[Marxism] Behind the "drop" in unemployment

Louis Proyect lnp3 at panix.com
Sat Dec 7 09:41:35 MST 2013


NY Times December 6, 2013, 9:53 am
Wanted: More Unemployment
By BINYAMIN APPELBAUM

It is bad news for the American economy that the unemployment rate fell 
in November. Yes, you read that correctly: We need higher unemployment.

As I’ve noted repeatedly in recent months, the unemployment rate is an 
odd measuring stick for the health of the labor market. It basically 
tells us how many people are looking for work. It falls when people get 
jobs, which is good. But it also falls when people stop looking for 
work, which of course is not so good.

In recent years a lot of people have given up on looking for work. As a 
result, the unemployment rate has gradually declined from 10 percent to 
7 percent even as the share of American adults who are working has 
remained basically steady.

It’s easier to see the trends if you skip over the government’s wacky 
data for the month of October, and compare November with September. The 
number of people that the government counted as unemployed fell by 
348,000, driving the unemployment rate from 7.2 percent to 7.0 percent. 
But the number of people with jobs only increased by 83,000. In other 
words, for every person who found a job between September and November,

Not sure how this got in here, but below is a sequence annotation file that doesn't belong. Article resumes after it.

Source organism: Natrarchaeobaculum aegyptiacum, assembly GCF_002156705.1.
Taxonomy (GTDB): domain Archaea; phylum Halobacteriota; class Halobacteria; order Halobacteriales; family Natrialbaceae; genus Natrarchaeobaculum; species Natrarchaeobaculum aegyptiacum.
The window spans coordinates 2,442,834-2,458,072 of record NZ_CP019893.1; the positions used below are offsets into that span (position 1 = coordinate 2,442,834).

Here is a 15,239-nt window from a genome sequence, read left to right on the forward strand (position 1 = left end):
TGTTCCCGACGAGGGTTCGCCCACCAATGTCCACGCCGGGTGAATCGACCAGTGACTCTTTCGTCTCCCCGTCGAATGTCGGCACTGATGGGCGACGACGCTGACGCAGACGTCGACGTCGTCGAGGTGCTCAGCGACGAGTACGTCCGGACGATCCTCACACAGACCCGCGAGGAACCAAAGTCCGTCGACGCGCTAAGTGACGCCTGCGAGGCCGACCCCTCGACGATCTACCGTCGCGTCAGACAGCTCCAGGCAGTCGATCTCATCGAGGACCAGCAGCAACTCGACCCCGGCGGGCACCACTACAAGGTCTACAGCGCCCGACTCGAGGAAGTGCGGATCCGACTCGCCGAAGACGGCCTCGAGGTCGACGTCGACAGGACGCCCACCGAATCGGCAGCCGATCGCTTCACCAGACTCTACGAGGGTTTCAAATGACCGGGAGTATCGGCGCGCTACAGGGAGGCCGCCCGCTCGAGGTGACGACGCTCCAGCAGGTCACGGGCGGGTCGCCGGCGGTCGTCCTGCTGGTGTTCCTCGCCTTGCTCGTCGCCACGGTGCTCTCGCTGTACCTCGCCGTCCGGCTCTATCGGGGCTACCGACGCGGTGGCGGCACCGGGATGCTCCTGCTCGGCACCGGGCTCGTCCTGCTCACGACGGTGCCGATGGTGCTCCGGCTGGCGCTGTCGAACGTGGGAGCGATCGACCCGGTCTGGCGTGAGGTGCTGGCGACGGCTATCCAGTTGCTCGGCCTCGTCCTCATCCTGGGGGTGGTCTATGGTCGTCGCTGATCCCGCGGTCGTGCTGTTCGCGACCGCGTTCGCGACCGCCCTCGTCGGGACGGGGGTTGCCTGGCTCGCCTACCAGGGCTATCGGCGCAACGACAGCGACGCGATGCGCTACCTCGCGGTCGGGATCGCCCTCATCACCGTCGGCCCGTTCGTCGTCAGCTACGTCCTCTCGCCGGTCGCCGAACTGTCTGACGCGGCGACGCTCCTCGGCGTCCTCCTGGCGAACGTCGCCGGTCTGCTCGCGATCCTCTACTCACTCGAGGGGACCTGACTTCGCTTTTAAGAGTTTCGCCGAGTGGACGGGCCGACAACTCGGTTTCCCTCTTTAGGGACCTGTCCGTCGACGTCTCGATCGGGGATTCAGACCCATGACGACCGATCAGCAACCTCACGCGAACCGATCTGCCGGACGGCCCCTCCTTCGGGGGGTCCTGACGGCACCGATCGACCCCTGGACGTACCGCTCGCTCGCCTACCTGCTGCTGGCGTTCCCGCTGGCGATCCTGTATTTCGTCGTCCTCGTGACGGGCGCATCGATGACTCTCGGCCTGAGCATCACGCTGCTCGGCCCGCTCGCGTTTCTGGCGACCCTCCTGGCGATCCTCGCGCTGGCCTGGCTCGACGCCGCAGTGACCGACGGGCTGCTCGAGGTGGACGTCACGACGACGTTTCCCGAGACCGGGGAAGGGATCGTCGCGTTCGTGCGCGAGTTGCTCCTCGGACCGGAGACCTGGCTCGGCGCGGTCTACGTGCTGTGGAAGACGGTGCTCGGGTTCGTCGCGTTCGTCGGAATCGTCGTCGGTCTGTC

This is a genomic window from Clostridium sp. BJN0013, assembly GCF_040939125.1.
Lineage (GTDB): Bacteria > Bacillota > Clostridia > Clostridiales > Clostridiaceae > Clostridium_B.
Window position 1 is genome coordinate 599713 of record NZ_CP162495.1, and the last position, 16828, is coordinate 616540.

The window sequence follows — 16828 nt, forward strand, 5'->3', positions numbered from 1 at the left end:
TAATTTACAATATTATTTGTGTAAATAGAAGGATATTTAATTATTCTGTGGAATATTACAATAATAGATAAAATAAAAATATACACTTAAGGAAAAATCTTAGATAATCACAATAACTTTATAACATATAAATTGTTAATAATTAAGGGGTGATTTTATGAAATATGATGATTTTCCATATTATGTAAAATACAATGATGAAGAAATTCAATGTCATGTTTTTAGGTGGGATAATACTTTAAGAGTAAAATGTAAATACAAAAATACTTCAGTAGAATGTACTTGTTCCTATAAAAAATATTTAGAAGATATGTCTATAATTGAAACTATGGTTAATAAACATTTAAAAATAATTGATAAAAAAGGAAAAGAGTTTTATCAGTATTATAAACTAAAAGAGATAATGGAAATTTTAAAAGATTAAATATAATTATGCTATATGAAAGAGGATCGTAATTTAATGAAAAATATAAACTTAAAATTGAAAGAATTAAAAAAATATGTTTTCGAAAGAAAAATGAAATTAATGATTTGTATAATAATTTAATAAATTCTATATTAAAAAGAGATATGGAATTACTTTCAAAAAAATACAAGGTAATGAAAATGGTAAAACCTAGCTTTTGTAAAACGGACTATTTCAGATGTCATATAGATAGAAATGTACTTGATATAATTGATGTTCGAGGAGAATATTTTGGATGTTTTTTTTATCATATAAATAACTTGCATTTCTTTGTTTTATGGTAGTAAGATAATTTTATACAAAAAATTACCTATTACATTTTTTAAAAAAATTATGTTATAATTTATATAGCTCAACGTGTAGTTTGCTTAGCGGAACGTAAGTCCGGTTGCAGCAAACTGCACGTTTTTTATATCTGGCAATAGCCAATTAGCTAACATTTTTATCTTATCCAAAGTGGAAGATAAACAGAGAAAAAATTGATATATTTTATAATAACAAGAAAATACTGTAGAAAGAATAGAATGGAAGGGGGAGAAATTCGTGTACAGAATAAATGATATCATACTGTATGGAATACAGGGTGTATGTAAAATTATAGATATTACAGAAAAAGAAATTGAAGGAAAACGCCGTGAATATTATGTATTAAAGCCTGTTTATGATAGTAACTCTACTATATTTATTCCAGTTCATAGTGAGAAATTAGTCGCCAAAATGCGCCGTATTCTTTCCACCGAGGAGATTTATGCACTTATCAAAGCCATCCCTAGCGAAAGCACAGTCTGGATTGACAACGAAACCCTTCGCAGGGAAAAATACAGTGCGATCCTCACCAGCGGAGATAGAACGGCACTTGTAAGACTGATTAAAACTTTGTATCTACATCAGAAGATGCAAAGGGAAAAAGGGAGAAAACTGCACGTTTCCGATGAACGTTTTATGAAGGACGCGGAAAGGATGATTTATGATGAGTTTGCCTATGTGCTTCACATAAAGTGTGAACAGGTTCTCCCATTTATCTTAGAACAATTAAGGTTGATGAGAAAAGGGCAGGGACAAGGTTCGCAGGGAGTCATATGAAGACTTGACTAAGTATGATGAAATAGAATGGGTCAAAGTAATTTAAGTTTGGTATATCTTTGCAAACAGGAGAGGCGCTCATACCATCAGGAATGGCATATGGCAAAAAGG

three other people stopped looking.

Explanations for this problem fall into two categories, both depressing.

The first school holds that the economy is broken: We have entered an 
era of “secular stagnation.” We must resign ourselves to a smaller work 
force.

The second school holds that the government is broken. There are steps 
we could take to grow faster but, for the most part, we are doing the 
opposite.

This sounds more promising, but some subscribers to the second school 
add an important caveat. They warn that as time passes, problems that 
could have been fixed calcify into enduring realities. People who might 
have returned to the work force fall back on disability benefits, or 
simply begin to lose necessary skills.

One of the most striking examples of this phenomenon is a 2008 Swedish 
study that found unemployed people experienced a gradual deterioration 
in literacy.

So these explanations may, in time, converge. The economy will have 
suffered permanent damage. But there will at least be the comfort of 
knowing the unemployment rate, once again, is an accurate measure of 
what’s possible.




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